To- Do List: 1) Give yourself a big hug! Wrap your loving arms around yourself and squeeze. Breathe. Let it all out. Whisper, “I love you.” (2) Find a mirror. Any size. Look into your eyes. Say, “Hello, gorgeous!” (3) Turn on a favorite song. Move any way you wish, from a sway to head-banging or anything in between. If you’re an introvert, dance like nobody’s watching. If you’re an extrovert, dance like everybody’s watching. (4) Write the Universe a thank you note. (5) Sit still or lie down in a quiet space and breathe slowly in and out for at least five minutes. On the inhale, think “I am.” On the exhale, think, “enough.”
Other than ending up feeling good, why should you do these things? Well, your brain is listening. And, it believes you. Far too often, especially in Western culture, we live in a near-constant state of self-criticism and perceived lack. This is toxic. It harms us and the negativity radiates outward to others.
That phrase “I’m only hurting myself”? Not true.
Compassion begins at home. Compassion AKA loving kindness begins within and toward your own body, your very being. It is difficult, if not impossible to be authentically kind and non-judgmental toward others if you are harsh and critical toward yourself. Mood is not a light switch so easily thrown. Habits of thought show up in habits of speech.
Many spiritual and religious traditions recognize this connection between compassion for self and compassion for others. Christianity, for example, teaches “love your neighbor as you love yourself; there is no greater commandment” and “do unto others as you would have them do unto you.” Yogic philosophy at its very base is rooted in ahimsa, a commitment to non-violence and compassion. It recognizes the absolute necessity of self-love, self-care and self-acceptance before one can relate honestly, openly and kindly with the external world. For those who fear the label or the state of narcissism, self-love is a baseline, not a state of total absorption to the exclusion of others’ interests.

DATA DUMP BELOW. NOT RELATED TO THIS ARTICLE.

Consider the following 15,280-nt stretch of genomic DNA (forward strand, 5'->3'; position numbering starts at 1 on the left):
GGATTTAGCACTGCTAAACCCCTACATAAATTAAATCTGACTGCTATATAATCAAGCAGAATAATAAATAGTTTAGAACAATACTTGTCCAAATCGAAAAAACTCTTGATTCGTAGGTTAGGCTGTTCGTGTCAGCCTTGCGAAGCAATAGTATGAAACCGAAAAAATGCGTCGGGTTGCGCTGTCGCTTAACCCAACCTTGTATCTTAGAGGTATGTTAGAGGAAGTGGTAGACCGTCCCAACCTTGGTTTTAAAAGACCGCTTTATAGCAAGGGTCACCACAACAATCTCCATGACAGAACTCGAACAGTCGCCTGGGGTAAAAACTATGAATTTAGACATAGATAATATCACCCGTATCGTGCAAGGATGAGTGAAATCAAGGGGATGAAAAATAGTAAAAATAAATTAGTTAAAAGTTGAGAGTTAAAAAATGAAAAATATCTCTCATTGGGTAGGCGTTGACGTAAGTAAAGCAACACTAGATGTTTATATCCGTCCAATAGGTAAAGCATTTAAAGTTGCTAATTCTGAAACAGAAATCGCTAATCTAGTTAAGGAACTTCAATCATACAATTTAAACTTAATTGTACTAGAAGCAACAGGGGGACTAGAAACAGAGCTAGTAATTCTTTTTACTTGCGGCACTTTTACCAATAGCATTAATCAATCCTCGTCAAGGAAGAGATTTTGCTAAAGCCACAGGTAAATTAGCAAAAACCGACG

When we are unkind to ourselves, we are less likely to be consistently kind to others. If our behavior towards ourselves is punitive, neglectful or outright abusive in thought, word or deed, that does not bode well for our health or for our relationships with others.
We all can slip into bad habits of speech and thought, leading into bad habits of action or inaction. “God, I am so fat.” “I look so old.” “I’m terrible; I don’t have any willpower.” “I’m past it.” The culture often encourages these unkind assaults. There is big money in self-loathing. When we are discontented and disliking of our very selves, we are vulnerable to the promise of a product that can ease the pain quickly — have a drink!– or something that compounds the pain by punishing our unworthy, failed bodies — feel the burn!
It doesn’t have to be like that.
LUVMVMT® exists to encourage and empower self-love through movement, which the human body both craves and needs. You will not be measured, weighed or judged. Come as you are. As you truly are, right now. The joy of movement is your birthright. Strength, balance, flexibility and coordination make the journey of life easier. They also reduce the likelihood of accident, injury or strain that so often assault a body that has been abandoned or neglected. Movement that expresses your feelings and their many shades allows your spirit to take flight. Today is the day to re-claim your birthright. Love Movement. Love Life. Love Yourself.